This monumental speech clearly articulates the basic principles which were the guiding light for Ambedkar himself and the Assembly as a whole. The three keywords, “Liberty”, “Equality” and “Fraternity” date back to the French Revolution, a people’s movement that gave the world the first modern Democratic Republic. The three principles can never be taken simply in isolation as individual ideas, but as a holistic totality. Liberty, Equality and Fraternity give each other meaning and orientation, suggests Ambedkar, and no republic can be fully democratic if it forgoes any one of the principles in a manic pursuit of another. Speaking of which, no republic can truly be democratic if it simply keeps these principles to the realms of political democracy alone.

Ambedkar explains that political democracy wouldn’t amount to much by itself, and a true republic will also inculcate the ideas of an economic democracy and a social democracy. As the first Law Minister of India, Ambedkar brought in many remarkable reforms to foster economic and social democracy, the labour reforms, maternity rights and the Hindu Code being some of them. The constitutional values ever remained the north star for him, as he expected would remain for the future generations of leaders. This brings us to his final important message in the speech.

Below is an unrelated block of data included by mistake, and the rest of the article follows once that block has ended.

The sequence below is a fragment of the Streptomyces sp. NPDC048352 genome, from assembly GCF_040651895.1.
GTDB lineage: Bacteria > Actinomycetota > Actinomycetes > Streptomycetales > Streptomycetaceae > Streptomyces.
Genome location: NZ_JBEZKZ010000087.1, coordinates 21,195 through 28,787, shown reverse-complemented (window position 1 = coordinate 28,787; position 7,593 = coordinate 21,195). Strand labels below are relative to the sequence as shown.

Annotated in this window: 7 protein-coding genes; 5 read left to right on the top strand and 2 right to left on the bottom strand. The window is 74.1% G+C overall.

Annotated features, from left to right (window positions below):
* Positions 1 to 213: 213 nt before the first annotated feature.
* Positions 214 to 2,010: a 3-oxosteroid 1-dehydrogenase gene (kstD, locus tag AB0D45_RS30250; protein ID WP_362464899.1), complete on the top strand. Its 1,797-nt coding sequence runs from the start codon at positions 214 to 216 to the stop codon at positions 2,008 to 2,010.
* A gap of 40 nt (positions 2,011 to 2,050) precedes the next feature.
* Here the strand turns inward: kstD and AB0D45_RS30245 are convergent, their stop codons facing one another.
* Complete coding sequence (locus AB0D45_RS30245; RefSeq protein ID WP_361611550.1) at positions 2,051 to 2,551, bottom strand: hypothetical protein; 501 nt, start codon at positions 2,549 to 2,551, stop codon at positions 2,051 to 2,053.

The Constitution of India remains one of the most brilliantly crafted documents pertaining to the human values and governance of the nation, which has the strength to hold together and run this vast and diverse country. However, it is but a rulebook, and a rulebook doesn’t have much if the elected leaders fail at being good custodians of it.

India was able to secure for itself a democratic republic, but the preservation of democracy is not a job for one generation alone. Every generation is required to fight, so that democracy may flourish. It is the duty of every generation to protect the institutions from undemocratic forces, understand the ever-changing needs of the society and change the policies accordingly.

Ambedkar urges with much hope that the constitution will protect, as long as its values are protected.

By Vishwas Tanwar, 5th Year B.A. LL.B (Hons.), Faculty of Law, The Maharaja Sayajirao University of Baroda, Vadodara